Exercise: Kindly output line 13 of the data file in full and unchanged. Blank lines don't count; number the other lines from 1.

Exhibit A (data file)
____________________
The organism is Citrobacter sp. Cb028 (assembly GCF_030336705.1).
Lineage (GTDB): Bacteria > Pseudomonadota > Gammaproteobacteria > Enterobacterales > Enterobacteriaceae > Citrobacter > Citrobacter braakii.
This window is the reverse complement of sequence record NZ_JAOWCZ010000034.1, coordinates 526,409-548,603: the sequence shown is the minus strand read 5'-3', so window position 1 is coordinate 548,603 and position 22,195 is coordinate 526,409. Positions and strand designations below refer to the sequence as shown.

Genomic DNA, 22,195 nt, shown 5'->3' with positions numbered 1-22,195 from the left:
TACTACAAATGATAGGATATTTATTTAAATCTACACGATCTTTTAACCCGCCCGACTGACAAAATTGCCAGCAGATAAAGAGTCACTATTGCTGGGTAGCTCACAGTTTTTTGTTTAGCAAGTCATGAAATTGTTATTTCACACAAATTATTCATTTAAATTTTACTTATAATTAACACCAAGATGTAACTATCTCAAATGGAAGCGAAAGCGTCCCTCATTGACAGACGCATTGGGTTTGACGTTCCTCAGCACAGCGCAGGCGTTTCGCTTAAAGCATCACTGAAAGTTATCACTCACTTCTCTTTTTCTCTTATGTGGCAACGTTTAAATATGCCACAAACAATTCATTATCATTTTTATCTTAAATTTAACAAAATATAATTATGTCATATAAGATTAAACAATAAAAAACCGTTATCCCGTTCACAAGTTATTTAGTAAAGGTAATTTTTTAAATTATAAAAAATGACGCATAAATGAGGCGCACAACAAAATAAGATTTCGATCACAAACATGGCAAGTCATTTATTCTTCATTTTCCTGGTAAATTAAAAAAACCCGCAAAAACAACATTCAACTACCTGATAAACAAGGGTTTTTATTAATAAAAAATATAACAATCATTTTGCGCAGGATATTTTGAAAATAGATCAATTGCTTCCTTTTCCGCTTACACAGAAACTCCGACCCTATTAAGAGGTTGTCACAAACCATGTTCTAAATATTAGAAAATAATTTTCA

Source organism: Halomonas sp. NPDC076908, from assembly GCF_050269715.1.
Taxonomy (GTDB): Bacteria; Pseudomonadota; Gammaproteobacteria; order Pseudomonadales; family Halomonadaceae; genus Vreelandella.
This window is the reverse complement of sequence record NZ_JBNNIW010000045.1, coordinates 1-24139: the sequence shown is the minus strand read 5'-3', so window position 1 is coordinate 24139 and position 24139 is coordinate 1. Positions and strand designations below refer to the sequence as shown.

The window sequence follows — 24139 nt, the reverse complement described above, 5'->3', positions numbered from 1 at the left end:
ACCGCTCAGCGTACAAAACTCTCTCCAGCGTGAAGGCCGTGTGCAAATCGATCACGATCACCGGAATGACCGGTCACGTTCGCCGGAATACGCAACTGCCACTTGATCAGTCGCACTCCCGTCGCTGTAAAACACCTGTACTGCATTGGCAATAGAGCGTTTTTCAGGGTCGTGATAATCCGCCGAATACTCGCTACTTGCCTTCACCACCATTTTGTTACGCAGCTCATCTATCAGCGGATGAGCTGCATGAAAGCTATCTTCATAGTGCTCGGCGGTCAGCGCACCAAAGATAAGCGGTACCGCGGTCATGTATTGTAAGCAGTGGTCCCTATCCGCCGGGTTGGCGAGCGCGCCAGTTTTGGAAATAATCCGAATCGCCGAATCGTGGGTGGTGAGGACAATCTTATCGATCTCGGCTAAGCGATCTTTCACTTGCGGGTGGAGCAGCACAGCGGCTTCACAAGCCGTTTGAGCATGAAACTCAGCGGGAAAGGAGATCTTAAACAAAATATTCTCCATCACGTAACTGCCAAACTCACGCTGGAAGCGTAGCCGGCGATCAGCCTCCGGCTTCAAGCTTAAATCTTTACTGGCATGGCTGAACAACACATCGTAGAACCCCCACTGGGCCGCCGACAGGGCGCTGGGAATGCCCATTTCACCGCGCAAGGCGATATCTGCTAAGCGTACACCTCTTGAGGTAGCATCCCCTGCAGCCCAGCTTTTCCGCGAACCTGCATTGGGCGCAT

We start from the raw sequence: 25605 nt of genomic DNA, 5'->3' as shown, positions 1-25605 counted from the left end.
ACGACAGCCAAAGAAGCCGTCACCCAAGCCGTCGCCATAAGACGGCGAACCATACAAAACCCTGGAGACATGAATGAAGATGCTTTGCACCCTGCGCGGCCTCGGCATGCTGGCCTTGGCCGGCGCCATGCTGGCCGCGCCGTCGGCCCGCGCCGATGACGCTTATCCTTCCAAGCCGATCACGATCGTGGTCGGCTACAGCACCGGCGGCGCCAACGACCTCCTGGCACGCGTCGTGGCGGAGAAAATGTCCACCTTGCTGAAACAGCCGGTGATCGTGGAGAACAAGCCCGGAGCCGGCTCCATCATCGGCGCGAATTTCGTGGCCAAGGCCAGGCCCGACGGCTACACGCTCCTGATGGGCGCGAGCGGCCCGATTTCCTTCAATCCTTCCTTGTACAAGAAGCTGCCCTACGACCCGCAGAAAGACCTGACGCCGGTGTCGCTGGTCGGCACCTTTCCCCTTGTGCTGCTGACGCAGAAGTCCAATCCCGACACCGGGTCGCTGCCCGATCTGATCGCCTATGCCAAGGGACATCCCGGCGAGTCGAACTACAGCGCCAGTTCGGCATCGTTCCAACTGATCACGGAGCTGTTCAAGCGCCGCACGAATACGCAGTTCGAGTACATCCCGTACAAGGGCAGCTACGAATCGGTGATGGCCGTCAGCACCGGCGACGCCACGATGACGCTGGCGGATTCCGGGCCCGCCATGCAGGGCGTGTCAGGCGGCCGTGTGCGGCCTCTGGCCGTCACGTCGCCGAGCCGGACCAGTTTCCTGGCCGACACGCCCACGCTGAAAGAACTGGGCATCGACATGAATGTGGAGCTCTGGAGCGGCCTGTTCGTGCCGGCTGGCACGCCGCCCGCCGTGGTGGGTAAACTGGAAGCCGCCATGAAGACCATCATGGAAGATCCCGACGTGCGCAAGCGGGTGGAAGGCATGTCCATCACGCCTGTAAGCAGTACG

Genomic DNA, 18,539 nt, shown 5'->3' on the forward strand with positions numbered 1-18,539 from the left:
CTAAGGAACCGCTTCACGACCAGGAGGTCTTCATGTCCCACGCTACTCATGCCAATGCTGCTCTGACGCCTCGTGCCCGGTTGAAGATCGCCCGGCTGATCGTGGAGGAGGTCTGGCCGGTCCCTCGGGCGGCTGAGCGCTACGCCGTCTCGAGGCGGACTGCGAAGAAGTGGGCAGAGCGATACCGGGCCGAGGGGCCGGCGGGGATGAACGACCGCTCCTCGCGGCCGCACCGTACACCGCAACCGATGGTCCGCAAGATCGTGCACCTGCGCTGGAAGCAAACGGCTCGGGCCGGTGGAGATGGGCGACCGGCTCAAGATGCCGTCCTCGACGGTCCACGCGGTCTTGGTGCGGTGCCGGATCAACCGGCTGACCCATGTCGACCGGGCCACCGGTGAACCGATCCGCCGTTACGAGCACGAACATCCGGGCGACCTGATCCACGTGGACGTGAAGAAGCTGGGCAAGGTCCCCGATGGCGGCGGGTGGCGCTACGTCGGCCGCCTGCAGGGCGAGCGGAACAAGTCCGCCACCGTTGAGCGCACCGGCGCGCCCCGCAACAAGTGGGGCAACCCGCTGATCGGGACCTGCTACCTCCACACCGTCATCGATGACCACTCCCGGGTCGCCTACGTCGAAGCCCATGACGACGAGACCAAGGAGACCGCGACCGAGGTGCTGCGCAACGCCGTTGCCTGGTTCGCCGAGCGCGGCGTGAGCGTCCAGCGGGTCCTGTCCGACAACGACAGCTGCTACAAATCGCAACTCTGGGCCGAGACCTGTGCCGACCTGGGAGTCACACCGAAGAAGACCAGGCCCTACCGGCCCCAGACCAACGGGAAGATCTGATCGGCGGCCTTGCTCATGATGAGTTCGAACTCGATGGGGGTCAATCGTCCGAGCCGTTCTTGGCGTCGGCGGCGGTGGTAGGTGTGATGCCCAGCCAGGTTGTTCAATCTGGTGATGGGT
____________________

Genomic DNA, 18,539 nt, shown 5'->3' on the forward strand with positions numbered 1-18,539 from the left: